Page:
There are some possible drawbacks that can all be overcome, including staying comfortable, dry and entertained; vehicle unwieldiness; and inclement weather. There's a solution for every one.

But to get to a point where the benefits outweigh the drawbacks, a certain amount of knowledge and mindset is needed. Let's start with…

Bike Selection

Ask any dealer what the best bike for commuting is, and some will tell you, 'the bike you want.' But let's get real, you need a bike that's easy to move around in tight parking spaces, has water tight storage to carry your laptop, briefs or other important work-related items.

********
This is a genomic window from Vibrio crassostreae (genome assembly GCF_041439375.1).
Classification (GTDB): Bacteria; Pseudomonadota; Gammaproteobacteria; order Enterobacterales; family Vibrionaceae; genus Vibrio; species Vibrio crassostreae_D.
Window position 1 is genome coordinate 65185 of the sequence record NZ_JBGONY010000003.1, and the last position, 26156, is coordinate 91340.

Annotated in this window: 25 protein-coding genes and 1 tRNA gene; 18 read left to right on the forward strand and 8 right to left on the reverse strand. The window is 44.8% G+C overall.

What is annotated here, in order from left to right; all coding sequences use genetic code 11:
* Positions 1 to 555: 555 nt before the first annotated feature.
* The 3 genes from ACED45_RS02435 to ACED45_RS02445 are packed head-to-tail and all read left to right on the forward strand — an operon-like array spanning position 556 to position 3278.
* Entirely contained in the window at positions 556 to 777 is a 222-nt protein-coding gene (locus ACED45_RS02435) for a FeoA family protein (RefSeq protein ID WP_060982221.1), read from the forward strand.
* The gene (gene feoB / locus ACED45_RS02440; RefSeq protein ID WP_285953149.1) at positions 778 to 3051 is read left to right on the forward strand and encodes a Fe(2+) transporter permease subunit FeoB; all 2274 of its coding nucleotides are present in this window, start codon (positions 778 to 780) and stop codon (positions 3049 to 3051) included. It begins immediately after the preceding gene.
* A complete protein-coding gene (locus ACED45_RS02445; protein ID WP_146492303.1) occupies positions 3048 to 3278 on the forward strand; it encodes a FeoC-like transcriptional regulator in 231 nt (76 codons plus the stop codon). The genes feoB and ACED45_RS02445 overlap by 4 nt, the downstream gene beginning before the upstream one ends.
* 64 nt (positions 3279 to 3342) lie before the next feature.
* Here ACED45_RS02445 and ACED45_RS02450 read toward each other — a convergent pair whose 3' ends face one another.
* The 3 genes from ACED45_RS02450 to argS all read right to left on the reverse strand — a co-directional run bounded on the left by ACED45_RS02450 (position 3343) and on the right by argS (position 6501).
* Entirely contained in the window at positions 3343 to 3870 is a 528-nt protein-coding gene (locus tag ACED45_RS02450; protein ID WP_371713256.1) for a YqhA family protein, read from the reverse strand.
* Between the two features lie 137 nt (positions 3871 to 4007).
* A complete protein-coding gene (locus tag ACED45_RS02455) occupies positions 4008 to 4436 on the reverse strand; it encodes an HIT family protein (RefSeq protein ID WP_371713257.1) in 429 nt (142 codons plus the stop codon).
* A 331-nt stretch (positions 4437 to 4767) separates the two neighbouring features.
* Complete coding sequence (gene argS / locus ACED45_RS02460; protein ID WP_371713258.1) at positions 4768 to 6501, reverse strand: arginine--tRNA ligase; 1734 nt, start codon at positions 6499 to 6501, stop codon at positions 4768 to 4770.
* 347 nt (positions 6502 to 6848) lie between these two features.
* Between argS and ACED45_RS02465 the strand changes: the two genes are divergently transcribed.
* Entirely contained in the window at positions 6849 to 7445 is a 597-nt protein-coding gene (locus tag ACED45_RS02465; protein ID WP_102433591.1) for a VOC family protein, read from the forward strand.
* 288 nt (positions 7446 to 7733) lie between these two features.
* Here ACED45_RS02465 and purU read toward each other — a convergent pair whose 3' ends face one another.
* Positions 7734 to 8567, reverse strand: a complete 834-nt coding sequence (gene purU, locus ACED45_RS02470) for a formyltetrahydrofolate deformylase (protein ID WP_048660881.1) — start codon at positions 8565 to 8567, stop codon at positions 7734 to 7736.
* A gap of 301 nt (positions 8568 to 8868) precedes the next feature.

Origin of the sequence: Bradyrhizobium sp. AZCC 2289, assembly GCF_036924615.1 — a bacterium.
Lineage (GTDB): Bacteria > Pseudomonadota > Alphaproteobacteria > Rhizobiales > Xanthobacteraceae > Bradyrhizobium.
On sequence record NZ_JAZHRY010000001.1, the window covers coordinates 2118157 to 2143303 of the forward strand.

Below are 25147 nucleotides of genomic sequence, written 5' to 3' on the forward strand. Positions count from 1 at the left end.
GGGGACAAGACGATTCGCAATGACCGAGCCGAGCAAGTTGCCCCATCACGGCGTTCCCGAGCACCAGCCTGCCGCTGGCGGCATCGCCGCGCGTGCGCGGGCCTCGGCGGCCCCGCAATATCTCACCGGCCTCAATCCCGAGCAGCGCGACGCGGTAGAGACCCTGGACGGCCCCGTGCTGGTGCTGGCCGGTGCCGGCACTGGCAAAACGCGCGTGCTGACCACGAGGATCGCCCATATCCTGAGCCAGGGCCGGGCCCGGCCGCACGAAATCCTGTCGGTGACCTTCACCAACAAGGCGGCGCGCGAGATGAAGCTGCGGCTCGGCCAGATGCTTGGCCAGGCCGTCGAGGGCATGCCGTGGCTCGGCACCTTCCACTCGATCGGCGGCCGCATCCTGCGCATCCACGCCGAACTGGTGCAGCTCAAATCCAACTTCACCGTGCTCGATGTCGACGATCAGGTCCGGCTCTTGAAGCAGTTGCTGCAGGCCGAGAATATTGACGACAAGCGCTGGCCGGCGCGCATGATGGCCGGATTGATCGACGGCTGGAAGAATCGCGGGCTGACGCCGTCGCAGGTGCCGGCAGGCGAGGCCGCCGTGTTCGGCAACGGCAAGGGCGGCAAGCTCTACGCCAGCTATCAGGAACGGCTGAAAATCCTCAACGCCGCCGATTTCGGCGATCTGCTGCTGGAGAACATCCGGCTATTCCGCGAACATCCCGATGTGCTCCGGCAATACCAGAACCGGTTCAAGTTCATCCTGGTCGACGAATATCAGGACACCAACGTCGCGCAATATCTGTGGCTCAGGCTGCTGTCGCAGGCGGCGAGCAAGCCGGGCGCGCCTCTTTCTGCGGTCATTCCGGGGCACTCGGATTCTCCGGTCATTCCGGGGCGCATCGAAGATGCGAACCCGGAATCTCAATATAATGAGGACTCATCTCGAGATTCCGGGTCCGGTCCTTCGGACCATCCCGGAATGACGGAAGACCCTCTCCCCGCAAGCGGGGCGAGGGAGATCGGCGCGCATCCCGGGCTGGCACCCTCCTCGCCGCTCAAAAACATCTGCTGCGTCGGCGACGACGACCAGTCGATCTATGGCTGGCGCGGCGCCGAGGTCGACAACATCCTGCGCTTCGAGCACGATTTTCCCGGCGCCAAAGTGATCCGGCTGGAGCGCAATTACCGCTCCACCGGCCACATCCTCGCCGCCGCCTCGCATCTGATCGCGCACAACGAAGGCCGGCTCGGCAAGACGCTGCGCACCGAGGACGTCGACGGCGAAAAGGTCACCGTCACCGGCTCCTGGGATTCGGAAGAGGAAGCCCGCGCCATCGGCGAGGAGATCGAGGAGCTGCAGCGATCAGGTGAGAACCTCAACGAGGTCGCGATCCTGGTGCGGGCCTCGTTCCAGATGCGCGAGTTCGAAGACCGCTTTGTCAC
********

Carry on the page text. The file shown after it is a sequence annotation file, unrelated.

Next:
Getting real about this, for some, might mean bursting your ego into a thousand pieces, because the most practical two-wheel machine for the job isn't what we call a motorcycle, it's what is known as the super scooter. The Honda Silverwing, Suzuki Burgman, BMW C650, Kymco Downtown and Yamaha XMax are all excellent choices for commuting. Their lighter weight, nimbleness and ability to run at highway speeds make them an optimal choice for commuting, over herking an over-sized sport tourer, touring mammoth or half ton cruiser bike around in stop and go traffic between the freeway exit and your office locale.

Some riders shy away from commuting because they don't want the hassle of operating a manual transmission. Most super scooters have automatic, DCT (dual clutch transmission) systems. No shifting necessary.